|Miss Sorensen didn't have the typical "first car," like most teenagers. She drove an old Toyota Avalon now, but instead of working her way up to larger and more expensive vehicles as her career and age advanced, she started at the opposite end of the spectrum. Her first car was a brand new, top of the line Porsche convertible. It was ridiculously expensive, and the envy of every kid in the neighborhood. Then again, the Sorensen family itself was the envy of every family in the neighborhood.
Old money in the truest and most traditional sense of the phrase, the Sorensen family had become successful to the point where most of its living members couldn't remember a time when they hadn't had money, or even what they had made their money doing. For several generations now, the Sorensen family members had made careers out of managing the various foundations and charities that the family had established in its name. The Sorensens were no longer about making money so much as managing their exorbitant amounts of it.
It was a family calling, and one that was not to be refused. As the eldest brother, Miss Sorensen's father had the distinct responsibility of overseeing the entire estate's fortune. He would divide it among and allocate it to his younger brothers and sisters, who in turn managed smaller organizational components of the family's holdings. It was assumed that her father's children would take over for him when they were of age, just like he had done for his father, and his father had done for his father. It was tradition, after all.
Imagine their surprise when young Lena told them she didn't want to have anything to do with the Sorensen fortune, or the family business. She didn't want to spend her life as a glorified accountant, managing money and always tracking the dollars and cents. She wanted something more satisfying out of life; and out of that desire came school, grad school, and a teaching credential.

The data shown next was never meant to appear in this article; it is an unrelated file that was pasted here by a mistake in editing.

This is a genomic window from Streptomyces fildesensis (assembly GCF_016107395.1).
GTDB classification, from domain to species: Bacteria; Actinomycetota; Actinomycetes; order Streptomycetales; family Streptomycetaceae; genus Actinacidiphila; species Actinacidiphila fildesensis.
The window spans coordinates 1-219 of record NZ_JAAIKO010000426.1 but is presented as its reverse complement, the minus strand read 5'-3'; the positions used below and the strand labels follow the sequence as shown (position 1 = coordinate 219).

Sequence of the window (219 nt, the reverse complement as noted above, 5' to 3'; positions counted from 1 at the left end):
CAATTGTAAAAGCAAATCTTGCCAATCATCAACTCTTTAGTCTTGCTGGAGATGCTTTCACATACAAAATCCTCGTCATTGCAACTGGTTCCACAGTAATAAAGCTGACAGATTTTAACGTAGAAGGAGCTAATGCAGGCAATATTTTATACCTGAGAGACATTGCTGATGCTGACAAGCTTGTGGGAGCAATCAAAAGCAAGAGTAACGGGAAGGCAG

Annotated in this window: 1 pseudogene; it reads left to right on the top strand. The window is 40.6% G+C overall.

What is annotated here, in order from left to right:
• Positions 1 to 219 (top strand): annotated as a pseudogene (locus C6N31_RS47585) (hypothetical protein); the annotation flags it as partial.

Lena often thought back to that Porsche, and what a truly impressive car it had been; a metallic ruby-red 911 Turbo S Cabriolet. It had a luxuriously smooth black leather interior, and a 530-horsepower engine under the hood that could do zero-to-sixty in under three-and-a-half seconds, with a top speed of a hundred and ninety-five miles an hour. It had a state of the art sound system, all the bells and whistles, and was sitting outside in the driveway of the family estate with scarcely more than three miles on the odometer the minute she turned sixteen. It was a masterpiece of automotive engineering, and it retailed for five times her annual teaching salary.
Sometimes she would miss the way she could take off from a stoplight at the blink of an eye, and whenever her old Avalon starting clunking and sputtering and needed a replacement water filter or heating coil or whatever it was that particular time, she missed having a brand new car that the dealer would come pick up anywhere, anytime if it was giving her trouble.
She didn't, however, miss the strings that came with accepting lavish gifts from her family. Her decision to go to school and become a teacher hadn't gone well, and the Porsche, as well as her trust fund, had been a casualty of that conversation. As far as her parents were concerned, they had the money – and were prepared – to send Lena to her choice of schools, anywhere from Ivy League institutions, to tiny liberal arts colleges. She could study whatever she wanted and get as many degrees in whatever she wanted ... as long as she finished within ten years, and came home with an MBA, ready to learn the family business.
Since Lena was unwilling to do that, her parents – with the full support of the Sorensen estate – were unwilling to finance her education and her lifestyle. She had to hand over the keys to the Porsche, as well as the balance in her trust fund. She got accepted to a state university across the country and paid her way through school with a combination of scholarships, financial aid, and work study. She was still in debt, but she was doing what she loved. Teaching elementary school meant more to her than all the money her parents threw at her to keep her in the family business.
All that said, Lena's Toyota Avalon held a special place in her heart. It was the first car that she had actually paid for herself, with her own hard-earned money. It wasn't as stylish or high-performing or expensive as the 911 her parents had bought her, but it was entirely her own, fully paid off, and no one could take it away from her. So while her colleagues and friends started out with old clunkers and were steadily making their climb toward sportier coupes and luxury sedans, Lena was more than happy to leave the top of the line behind, and embrace the fading paint, worn cloth seats, and aging, finicky engine that was her Avalon.
This Avalon was her first real car; the first one she could truly call her own. And it fit her new lifestyle perfectly. Her family may think she's crazy for giving up all that money, and even her friends might not understand it if they knew ... but the only thing that mattered to Lena was that she could go to work every day, in a car she worked hard to pay for herself, and walk through the door of her classroom with a smile on her face.
Independence was a wonderful thing.